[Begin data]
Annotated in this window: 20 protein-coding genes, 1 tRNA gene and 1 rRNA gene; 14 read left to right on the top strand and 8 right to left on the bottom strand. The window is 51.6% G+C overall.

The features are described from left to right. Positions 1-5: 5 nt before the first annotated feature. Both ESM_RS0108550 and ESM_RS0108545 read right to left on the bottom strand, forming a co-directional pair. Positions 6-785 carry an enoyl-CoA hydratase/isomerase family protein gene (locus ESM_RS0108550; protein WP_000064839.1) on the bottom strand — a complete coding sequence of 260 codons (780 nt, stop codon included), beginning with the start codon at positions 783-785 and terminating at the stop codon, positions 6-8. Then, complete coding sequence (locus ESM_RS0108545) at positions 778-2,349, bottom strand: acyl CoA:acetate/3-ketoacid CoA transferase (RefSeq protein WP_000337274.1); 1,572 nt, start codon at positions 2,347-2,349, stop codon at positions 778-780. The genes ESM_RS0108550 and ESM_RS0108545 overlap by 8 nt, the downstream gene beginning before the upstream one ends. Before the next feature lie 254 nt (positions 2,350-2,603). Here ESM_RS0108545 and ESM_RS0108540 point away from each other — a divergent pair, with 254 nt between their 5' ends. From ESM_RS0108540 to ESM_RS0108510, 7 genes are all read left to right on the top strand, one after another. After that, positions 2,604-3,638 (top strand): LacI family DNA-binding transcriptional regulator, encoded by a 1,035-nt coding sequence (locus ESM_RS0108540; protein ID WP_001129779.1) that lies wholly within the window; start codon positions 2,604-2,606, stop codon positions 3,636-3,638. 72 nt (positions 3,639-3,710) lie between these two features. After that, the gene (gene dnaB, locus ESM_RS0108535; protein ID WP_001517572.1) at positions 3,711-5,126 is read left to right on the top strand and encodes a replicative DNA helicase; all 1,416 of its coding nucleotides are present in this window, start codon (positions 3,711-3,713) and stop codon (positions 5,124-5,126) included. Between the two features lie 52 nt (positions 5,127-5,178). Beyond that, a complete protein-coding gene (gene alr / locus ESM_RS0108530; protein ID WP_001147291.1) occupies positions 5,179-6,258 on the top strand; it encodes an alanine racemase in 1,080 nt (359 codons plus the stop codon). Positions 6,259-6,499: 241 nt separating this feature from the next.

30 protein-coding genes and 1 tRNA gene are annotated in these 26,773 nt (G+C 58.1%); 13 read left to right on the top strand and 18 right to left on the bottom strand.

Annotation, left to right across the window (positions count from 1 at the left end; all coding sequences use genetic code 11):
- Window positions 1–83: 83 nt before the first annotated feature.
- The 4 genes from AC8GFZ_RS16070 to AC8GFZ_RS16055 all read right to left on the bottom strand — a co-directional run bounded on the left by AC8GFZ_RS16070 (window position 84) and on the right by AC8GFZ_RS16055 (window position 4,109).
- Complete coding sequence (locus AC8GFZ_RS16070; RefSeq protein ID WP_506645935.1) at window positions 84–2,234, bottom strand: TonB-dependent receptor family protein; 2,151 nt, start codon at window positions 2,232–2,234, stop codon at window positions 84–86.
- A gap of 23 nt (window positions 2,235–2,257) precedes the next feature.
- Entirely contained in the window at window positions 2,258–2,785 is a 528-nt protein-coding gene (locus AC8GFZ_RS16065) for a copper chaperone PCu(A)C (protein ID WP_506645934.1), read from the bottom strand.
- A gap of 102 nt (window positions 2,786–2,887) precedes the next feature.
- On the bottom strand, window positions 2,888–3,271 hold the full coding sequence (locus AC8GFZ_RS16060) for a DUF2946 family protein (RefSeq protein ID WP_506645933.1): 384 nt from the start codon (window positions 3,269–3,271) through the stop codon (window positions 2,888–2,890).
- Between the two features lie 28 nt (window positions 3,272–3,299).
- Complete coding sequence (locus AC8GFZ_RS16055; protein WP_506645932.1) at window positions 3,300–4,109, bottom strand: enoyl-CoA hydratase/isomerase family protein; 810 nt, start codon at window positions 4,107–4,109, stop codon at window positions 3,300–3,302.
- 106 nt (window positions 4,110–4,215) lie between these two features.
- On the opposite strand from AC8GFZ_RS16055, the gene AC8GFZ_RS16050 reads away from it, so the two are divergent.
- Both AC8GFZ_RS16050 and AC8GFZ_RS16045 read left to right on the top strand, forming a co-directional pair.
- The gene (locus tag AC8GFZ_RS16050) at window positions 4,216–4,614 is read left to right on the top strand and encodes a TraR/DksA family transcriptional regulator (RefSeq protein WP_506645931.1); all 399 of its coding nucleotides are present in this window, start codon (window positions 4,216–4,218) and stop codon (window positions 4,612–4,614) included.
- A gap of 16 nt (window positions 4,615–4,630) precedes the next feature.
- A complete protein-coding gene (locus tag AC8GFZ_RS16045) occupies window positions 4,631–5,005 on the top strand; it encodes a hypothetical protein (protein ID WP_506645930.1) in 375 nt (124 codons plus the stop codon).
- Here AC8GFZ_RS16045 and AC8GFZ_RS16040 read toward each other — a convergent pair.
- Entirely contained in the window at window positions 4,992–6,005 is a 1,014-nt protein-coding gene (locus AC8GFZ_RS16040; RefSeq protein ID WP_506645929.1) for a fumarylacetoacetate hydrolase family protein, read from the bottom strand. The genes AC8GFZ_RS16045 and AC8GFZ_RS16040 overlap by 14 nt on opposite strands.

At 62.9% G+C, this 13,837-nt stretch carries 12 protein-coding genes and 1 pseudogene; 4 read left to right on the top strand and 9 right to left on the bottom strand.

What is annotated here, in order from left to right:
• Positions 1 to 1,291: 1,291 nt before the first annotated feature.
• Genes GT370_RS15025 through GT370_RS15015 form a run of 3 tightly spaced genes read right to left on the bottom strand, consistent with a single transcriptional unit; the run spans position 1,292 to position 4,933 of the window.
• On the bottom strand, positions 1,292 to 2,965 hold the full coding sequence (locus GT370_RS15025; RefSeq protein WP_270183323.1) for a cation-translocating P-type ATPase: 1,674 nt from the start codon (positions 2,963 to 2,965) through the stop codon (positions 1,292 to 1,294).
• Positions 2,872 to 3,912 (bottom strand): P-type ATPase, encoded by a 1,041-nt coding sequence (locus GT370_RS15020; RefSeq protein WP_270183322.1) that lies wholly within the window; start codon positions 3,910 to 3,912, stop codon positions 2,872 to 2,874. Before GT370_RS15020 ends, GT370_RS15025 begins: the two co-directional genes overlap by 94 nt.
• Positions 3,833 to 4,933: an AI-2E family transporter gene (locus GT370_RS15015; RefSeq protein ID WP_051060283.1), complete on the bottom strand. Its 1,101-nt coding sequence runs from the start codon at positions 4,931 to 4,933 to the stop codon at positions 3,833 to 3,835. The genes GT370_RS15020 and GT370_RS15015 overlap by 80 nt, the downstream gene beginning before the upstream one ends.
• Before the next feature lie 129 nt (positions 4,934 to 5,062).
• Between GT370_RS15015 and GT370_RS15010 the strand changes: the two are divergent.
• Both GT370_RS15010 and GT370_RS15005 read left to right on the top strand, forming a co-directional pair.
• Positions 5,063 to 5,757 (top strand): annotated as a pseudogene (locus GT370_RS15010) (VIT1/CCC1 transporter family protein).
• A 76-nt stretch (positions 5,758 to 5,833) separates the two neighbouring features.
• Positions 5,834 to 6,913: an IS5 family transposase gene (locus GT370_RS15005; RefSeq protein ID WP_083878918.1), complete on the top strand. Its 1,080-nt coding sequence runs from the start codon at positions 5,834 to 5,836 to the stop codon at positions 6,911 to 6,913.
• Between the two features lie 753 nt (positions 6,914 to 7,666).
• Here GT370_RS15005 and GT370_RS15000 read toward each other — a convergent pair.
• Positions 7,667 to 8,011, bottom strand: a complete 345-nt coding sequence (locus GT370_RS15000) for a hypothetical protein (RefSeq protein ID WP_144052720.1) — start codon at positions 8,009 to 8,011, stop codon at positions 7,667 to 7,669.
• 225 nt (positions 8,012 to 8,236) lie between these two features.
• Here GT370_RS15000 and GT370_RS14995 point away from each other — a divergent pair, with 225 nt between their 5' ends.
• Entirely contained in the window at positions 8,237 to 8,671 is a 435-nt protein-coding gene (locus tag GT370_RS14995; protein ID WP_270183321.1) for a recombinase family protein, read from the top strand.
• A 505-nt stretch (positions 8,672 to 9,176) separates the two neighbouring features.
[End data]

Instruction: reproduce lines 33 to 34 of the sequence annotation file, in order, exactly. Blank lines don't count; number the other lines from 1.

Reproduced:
• A 76-nt stretch (positions 5,758 to 5,833) separates the two neighbouring features.
• Positions 5,834 to 6,913: an IS5 family transposase gene (locus GT370_RS15005; RefSeq protein ID WP_083878918.1), complete on the top strand. Its 1,080-nt coding sequence runs from the start codon at positions 5,834 to 5,836 to the stop codon at positions 6,911 to 6,913.